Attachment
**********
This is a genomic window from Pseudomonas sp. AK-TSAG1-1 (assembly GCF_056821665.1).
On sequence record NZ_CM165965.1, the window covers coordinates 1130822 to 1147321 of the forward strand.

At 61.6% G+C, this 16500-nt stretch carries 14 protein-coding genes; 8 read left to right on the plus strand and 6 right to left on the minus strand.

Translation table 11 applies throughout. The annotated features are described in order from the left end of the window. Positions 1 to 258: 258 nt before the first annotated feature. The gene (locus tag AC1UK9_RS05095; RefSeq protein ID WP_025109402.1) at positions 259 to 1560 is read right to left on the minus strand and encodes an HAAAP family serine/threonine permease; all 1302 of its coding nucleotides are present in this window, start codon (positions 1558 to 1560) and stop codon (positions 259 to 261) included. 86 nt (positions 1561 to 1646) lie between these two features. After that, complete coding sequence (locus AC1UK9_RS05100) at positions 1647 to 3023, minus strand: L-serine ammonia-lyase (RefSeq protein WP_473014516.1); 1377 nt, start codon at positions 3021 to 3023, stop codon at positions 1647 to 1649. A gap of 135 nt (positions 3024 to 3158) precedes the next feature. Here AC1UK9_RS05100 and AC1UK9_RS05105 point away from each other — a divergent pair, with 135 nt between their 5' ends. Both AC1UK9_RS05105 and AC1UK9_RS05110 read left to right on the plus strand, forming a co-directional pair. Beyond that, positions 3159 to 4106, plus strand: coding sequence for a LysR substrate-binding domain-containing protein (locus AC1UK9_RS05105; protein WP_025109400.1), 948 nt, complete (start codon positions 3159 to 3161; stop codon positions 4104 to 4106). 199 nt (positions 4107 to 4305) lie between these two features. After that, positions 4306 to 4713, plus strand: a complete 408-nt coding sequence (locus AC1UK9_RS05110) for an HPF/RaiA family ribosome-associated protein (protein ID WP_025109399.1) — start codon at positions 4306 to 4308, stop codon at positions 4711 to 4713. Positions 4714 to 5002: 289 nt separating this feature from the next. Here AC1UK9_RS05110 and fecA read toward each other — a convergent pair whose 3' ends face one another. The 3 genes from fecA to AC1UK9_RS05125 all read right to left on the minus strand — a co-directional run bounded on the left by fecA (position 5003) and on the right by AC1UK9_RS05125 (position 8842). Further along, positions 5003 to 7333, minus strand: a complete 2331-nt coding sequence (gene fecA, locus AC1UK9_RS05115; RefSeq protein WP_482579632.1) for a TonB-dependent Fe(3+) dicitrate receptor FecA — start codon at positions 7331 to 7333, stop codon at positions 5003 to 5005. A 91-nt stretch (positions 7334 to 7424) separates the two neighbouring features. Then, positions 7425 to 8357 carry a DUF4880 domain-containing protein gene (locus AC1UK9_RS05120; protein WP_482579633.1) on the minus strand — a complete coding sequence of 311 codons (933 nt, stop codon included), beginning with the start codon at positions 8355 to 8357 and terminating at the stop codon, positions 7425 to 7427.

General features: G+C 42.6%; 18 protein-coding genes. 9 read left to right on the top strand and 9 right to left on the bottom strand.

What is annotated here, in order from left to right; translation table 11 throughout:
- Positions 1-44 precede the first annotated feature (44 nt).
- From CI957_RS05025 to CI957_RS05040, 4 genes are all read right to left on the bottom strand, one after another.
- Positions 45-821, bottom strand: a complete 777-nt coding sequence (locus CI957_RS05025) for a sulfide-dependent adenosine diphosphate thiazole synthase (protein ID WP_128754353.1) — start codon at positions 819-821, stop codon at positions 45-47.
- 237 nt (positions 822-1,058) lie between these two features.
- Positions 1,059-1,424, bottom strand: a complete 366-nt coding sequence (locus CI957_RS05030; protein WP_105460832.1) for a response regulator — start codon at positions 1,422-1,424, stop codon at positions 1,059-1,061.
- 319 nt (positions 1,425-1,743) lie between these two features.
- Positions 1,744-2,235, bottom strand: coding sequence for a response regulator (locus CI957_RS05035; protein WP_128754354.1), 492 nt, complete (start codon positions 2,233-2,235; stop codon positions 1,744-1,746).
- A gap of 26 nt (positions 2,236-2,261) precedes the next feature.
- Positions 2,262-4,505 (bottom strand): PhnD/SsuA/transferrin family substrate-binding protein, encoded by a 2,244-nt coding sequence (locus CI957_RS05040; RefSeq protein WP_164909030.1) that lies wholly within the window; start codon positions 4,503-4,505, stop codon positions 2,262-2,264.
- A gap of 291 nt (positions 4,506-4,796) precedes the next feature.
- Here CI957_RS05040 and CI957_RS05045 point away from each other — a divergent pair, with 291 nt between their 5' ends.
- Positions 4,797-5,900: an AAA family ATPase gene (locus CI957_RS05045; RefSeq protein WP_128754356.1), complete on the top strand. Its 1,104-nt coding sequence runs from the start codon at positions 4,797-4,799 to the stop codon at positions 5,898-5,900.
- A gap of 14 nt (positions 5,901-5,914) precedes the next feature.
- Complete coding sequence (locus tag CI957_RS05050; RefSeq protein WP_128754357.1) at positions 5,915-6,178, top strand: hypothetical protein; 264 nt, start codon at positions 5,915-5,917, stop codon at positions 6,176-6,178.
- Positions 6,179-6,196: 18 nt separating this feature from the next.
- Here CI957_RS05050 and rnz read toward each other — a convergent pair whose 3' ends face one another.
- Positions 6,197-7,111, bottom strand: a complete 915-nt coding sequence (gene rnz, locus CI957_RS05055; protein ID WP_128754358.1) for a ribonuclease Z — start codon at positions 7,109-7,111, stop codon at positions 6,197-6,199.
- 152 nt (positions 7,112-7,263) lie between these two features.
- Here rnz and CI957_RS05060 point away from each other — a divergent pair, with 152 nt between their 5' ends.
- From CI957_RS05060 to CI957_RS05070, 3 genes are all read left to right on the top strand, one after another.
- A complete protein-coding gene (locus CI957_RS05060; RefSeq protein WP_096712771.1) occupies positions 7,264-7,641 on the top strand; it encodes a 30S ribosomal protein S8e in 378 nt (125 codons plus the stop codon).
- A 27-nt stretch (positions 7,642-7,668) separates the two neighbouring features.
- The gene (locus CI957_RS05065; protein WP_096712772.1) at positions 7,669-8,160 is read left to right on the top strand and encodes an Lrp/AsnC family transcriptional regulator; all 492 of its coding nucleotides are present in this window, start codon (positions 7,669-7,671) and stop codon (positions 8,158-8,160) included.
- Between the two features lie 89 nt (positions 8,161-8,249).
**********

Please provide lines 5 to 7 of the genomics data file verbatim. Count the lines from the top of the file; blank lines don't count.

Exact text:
General features: G+C 42.6%; 18 protein-coding genes. 9 read left to right on the top strand and 9 right to left on the bottom strand.

What is annotated here, in order from left to right; translation table 11 throughout:
- Positions 1-44 precede the first annotated feature (44 nt).